Humans have an innate fascination with illness. We often provide those around us, whom are unwell or who are in a precarious predicament with their health, with misplaced advice of bizarre home remedies and old wives tales of disease curing elixirs. And to my great dissatisfaction, this still happens today with our highly serious medical diagnosis, such as cancer. It’s that one word that you never want to hear in the same sentence as yours or a loved one’s names! But unfortunately it’s the one word that is being mentioned more frequently in the medical world, even though we are yet expert at dealing with it.
So when did it get so serious, and why are we hearing this term more and more frequently? Well in Australia, we have growing rates of skin cancers due to our exposure to the sun, the fact that our “slip, slop, slap” campaign was really only launched in the 1980’s and maybe because of our obsession in the last few decades with tanning beds and salons. Serious skin cancers such as melanomas and basal cell carcinomas are becoming far more frequent, and, in younger generations too. BUT, our medical management is often speedy and people are surviving these cancers with surgery, chemotherapy and radiotherapy. Breast and prostate cancer rates are higher. Research has recently enlightened us with the presence of the BRCA1 and BRCA2 genes that can, when they malfunction, predispose an individual to developing breast and ovarian cancer in women. The verdict is still out as to whether mutations in these genes can lead to a higher chance of developing male breast and prostate cancer, although we suspect that maybe they can.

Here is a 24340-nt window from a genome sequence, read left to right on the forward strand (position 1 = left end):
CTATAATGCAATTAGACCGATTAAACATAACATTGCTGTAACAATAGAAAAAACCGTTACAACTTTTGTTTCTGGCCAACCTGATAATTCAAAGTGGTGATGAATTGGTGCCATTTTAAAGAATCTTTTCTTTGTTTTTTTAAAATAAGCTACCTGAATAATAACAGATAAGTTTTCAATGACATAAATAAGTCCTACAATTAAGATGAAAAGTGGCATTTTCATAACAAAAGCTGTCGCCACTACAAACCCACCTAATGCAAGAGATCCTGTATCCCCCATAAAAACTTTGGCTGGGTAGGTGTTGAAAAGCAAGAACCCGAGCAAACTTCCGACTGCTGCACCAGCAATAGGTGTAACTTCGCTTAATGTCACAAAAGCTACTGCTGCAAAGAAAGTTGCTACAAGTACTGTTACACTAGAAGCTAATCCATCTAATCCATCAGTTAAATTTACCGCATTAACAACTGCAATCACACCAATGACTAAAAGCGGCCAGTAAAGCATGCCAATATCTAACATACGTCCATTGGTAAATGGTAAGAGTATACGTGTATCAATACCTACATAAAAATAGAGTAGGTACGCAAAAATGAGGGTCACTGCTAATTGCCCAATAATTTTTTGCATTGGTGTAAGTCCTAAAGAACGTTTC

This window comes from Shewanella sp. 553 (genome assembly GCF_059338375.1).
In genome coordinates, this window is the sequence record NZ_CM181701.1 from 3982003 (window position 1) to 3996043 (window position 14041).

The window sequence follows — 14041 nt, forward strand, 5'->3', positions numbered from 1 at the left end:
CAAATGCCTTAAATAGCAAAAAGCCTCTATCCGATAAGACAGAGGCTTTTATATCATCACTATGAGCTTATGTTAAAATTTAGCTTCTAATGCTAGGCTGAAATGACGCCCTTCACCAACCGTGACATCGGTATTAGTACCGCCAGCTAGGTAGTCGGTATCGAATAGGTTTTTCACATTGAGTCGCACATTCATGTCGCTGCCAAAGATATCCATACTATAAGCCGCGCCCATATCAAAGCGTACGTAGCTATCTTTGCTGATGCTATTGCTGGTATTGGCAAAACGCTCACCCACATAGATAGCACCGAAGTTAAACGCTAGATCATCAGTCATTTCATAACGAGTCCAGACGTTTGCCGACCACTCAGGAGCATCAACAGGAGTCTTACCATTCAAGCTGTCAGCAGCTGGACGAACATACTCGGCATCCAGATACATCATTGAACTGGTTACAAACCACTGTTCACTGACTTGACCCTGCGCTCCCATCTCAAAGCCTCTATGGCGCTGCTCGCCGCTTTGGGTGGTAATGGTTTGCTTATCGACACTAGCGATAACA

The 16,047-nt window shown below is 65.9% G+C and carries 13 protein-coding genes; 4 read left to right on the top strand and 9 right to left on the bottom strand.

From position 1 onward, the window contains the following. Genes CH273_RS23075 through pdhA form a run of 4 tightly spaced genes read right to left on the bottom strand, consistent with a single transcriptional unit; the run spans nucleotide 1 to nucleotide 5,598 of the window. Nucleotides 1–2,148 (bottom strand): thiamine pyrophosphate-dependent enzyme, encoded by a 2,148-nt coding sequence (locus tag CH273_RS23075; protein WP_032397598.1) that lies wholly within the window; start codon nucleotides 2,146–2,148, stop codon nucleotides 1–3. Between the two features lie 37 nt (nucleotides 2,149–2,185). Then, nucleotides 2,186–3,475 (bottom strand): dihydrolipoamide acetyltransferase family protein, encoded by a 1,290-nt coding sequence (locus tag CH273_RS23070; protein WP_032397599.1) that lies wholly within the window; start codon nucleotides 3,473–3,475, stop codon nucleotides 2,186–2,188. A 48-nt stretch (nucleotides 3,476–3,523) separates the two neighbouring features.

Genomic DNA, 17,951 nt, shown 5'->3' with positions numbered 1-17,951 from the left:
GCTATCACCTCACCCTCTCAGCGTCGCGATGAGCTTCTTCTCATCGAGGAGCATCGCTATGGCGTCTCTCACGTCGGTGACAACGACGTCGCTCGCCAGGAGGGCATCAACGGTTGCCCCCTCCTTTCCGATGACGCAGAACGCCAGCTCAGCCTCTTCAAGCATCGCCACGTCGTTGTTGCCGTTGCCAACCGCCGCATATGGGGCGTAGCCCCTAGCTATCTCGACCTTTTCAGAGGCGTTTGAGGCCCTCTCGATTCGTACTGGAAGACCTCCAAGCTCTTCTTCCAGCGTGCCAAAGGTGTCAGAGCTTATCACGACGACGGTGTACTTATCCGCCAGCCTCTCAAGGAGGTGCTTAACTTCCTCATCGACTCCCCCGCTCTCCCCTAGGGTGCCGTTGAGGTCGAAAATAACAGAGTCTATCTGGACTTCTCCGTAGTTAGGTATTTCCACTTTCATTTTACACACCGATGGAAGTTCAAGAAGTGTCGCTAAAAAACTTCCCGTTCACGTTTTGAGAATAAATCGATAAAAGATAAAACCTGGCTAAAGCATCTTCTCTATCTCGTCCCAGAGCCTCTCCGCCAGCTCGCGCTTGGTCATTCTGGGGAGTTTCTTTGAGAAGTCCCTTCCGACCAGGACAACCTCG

So what are our medical professionals doing to help with our yearly growing numbers of cancer patients, and of cancer survivors? Lots in fact! New developments, research and medications are being trialled and tested on a daily basis. In Western Australia, our hospitals are expanding and developing new facilities and wards to cope with growing numbers of people requiring treatment and care (one in three individuals in Australia will have had cancer by the age of 85) and health professionals such as myself, are furthering their skills so that we can offer services to those in need within the private health care setting. We fundraise, we lobby and most importantly, we care.
So when you next hear of your neighbour’s uncle’s partners battle with bowel cancer, rest assured that their team of medical professionals, oncologists and surgeons, have heard of your home remedies and of the old wives tales of curing cancer, and please refrain from passing on your opinion. Not because it is not important, but because the amazing individuals that have made it their priority to tackle head on your darkest fears, are doing the best that they can in often nightmare situations. Often “too many cooks spoil the broth” as the saying goes and sometimes, people with cancer, don’t want your advice or even your pity, they want to just be.